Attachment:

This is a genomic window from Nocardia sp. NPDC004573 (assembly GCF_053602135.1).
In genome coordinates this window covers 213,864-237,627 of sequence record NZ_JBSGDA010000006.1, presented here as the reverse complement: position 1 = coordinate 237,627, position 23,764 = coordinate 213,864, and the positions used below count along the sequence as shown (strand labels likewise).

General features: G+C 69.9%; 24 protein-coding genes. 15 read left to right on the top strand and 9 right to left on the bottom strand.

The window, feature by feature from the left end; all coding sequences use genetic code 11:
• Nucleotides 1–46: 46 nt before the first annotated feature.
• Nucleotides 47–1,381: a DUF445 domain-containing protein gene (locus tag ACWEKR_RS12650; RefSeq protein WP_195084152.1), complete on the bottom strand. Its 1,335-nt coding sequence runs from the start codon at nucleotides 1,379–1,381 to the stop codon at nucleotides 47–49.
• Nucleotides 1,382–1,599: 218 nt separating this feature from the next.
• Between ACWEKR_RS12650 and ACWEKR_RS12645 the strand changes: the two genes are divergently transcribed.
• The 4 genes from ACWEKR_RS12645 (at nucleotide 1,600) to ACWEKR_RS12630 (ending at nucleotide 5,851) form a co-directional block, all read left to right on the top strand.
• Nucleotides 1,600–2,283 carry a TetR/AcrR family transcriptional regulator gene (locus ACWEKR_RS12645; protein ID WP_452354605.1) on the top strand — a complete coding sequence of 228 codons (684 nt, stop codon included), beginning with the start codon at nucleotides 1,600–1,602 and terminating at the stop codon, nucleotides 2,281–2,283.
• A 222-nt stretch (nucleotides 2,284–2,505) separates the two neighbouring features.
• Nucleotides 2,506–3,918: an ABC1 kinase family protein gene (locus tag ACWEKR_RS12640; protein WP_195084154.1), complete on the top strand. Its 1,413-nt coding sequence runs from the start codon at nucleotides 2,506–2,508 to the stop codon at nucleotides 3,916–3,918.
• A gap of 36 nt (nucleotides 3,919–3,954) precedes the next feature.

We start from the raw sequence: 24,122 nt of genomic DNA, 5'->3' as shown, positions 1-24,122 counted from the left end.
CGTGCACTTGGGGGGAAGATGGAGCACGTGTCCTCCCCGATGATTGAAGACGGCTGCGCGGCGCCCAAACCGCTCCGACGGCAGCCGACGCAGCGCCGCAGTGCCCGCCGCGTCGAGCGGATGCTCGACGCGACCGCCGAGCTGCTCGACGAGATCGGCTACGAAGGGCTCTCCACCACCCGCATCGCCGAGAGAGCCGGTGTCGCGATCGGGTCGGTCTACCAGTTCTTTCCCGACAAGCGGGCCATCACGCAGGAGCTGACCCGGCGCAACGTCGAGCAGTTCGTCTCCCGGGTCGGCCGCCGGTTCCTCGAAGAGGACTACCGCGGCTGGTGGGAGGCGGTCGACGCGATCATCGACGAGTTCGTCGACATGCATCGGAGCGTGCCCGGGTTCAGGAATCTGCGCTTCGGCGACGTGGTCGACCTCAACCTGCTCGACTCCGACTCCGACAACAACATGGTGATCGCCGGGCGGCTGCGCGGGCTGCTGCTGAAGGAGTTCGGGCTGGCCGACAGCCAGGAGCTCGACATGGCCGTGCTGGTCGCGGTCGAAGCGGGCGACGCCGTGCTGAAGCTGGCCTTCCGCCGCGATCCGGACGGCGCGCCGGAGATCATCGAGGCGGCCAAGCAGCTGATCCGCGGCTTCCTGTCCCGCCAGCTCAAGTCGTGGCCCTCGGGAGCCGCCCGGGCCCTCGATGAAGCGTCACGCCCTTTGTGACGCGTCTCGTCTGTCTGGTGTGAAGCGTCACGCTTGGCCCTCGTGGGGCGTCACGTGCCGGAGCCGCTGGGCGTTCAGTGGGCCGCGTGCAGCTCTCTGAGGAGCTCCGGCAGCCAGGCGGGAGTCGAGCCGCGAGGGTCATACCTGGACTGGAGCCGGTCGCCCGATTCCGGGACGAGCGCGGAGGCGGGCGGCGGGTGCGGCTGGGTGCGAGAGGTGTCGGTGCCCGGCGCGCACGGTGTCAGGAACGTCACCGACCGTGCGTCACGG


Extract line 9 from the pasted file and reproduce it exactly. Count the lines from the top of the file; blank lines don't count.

• The 4 genes from ACWEKR_RS12645 (at nucleotide 1,600) to ACWEKR_RS12630 (ending at nucleotide 5,851) form a co-directional block, all read left to right on the top strand.